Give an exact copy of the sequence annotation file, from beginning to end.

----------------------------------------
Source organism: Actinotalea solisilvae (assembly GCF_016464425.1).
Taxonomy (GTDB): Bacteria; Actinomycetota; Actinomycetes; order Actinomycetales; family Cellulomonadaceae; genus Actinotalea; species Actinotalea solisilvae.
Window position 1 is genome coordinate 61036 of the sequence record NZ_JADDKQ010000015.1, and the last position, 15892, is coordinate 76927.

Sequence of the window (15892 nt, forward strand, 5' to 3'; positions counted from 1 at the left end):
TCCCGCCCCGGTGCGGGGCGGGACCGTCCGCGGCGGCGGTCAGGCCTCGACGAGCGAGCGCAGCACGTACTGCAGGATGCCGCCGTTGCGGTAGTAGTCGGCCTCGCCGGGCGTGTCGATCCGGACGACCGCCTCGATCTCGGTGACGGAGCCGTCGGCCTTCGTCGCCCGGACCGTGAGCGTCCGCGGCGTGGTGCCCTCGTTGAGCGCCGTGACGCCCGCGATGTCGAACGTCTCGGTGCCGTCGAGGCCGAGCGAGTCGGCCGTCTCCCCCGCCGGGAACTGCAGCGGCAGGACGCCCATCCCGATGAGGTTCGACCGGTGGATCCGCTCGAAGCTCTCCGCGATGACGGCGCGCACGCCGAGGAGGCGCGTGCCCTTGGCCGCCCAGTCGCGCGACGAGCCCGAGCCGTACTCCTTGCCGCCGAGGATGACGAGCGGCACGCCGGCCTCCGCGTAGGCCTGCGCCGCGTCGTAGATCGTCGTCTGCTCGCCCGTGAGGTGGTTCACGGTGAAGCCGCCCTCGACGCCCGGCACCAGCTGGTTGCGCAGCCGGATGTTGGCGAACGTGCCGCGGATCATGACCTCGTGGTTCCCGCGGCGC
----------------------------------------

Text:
Source organism: Actinotalea solisilvae (assembly GCF_016464425.1).
Taxonomy (GTDB): Bacteria; Actinomycetota; Actinomycetes; order Actinomycetales; family Cellulomonadaceae; genus Actinotalea; species Actinotalea solisilvae.
Window position 1 is genome coordinate 61036 of the sequence record NZ_JADDKQ010000015.1, and the last position, 15892, is coordinate 76927.

Sequence of the window (15892 nt, forward strand, 5' to 3'; positions counted from 1 at the left end):
TCCCGCCCCGGTGCGGGGCGGGACCGTCCGCGGCGGCGGTCAGGCCTCGACGAGCGAGCGCAGCACGTACTGCAGGATGCCGCCGTTGCGGTAGTAGTCGGCCTCGCCGGGCGTGTCGATCCGGACGACCGCCTCGATCTCGGTGACGGAGCCGTCGGCCTTCGTCGCCCGGACCGTGAGCGTCCGCGGCGTGGTGCCCTCGTTGAGCGCCGTGACGCCCGCGATGTCGAACGTCTCGGTGCCGTCGAGGCCGAGCGAGTCGGCCGTCTCCCCCGCCGGGAACTGCAGCGGCAGGACGCCCATCCCGATGAGGTTCGACCGGTGGATCCGCTCGAAGCTCTCCGCGATGACGGCGCGCACGCCGAGGAGGCGCGTGCCCTTGGCCGCCCAGTCGCGCGACGAGCCCGAGCCGTACTCCTTGCCGCCGAGGATGACGAGCGGCACGCCGGCCTCCGCGTAGGCCTGCGCCGCGTCGTAGATCGTCGTCTGCTCGCCCGTGAGGTGGTTCACGGTGAAGCCGCCCTCGACGCCCGGCACCAGCTGGTTGCGCAGCCGGATGTTGGCGAACGTGCCGCGGATCATGACCTCGTGGTTCCCGCGGCGC